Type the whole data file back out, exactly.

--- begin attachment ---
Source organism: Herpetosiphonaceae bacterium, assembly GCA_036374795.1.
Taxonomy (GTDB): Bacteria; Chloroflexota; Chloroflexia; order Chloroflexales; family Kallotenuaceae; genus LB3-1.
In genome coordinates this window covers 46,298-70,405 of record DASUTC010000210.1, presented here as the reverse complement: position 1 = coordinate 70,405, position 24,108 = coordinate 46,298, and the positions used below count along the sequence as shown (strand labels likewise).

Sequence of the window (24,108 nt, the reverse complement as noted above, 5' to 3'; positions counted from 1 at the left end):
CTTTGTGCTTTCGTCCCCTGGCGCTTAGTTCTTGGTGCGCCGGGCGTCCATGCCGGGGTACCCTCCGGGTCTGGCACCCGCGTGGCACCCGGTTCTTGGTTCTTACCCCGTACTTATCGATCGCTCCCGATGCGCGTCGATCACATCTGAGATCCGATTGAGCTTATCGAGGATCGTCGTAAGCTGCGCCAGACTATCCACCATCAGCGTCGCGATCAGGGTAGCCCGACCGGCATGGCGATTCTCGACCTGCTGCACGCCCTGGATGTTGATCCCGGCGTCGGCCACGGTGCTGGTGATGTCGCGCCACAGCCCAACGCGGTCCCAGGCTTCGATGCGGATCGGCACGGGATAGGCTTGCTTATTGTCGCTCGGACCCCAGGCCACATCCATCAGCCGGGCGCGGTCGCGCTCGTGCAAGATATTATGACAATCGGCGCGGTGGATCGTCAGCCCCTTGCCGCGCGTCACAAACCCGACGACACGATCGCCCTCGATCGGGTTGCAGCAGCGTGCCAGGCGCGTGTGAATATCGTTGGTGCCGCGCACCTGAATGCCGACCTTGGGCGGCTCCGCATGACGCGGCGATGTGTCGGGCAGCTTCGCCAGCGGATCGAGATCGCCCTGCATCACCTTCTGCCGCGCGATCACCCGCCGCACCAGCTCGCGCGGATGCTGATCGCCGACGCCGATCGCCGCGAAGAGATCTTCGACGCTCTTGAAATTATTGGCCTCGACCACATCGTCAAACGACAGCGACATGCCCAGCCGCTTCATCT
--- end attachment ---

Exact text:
Source organism: Herpetosiphonaceae bacterium, assembly GCA_036374795.1.
Taxonomy (GTDB): Bacteria; Chloroflexota; Chloroflexia; order Chloroflexales; family Kallotenuaceae; genus LB3-1.
In genome coordinates this window covers 46,298-70,405 of record DASUTC010000210.1, presented here as the reverse complement: position 1 = coordinate 70,405, position 24,108 = coordinate 46,298, and the positions used below count along the sequence as shown (strand labels likewise).

Sequence of the window (24,108 nt, the reverse complement as noted above, 5' to 3'; positions counted from 1 at the left end):
CTTTGTGCTTTCGTCCCCTGGCGCTTAGTTCTTGGTGCGCCGGGCGTCCATGCCGGGGTACCCTCCGGGTCTGGCACCCGCGTGGCACCCGGTTCTTGGTTCTTACCCCGTACTTATCGATCGCTCCCGATGCGCGTCGATCACATCTGAGATCCGATTGAGCTTATCGAGGATCGTCGTAAGCTGCGCCAGACTATCCACCATCAGCGTCGCGATCAGGGTAGCCCGACCGGCATGGCGATTCTCGACCTGCTGCACGCCCTGGATGTTGATCCCGGCGTCGGCCACGGTGCTGGTGATGTCGCGCCACAGCCCAACGCGGTCCCAGGCTTCGATGCGGATCGGCACGGGATAGGCTTGCTTATTGTCGCTCGGACCCCAGGCCACATCCATCAGCCGGGCGCGGTCGCGCTCGTGCAAGATATTATGACAATCGGCGCGGTGGATCGTCAGCCCCTTGCCGCGCGTCACAAACCCGACGACACGATCGCCCTCGATCGGGTTGCAGCAGCGTGCCAGGCGCGTGTGAATATCGTTGGTGCCGCGCACCTGAATGCCGACCTTGGGCGGCTCCGCATGACGCGGCGATGTGTCGGGCAGCTTCGCCAGCGGATCGAGATCGCCCTGCATCACCTTCTGCCGCGCGATCACCCGCCGCACCAGCTCGCGCGGATGCTGATCGCCGACGCCGATCGCCGCGAAGAGATCTTCGACGCTCTTGAAATTATTGGCCTCGACCACATCGTCAAACGACAGCGACATGCCCAGCCGCTTCATCT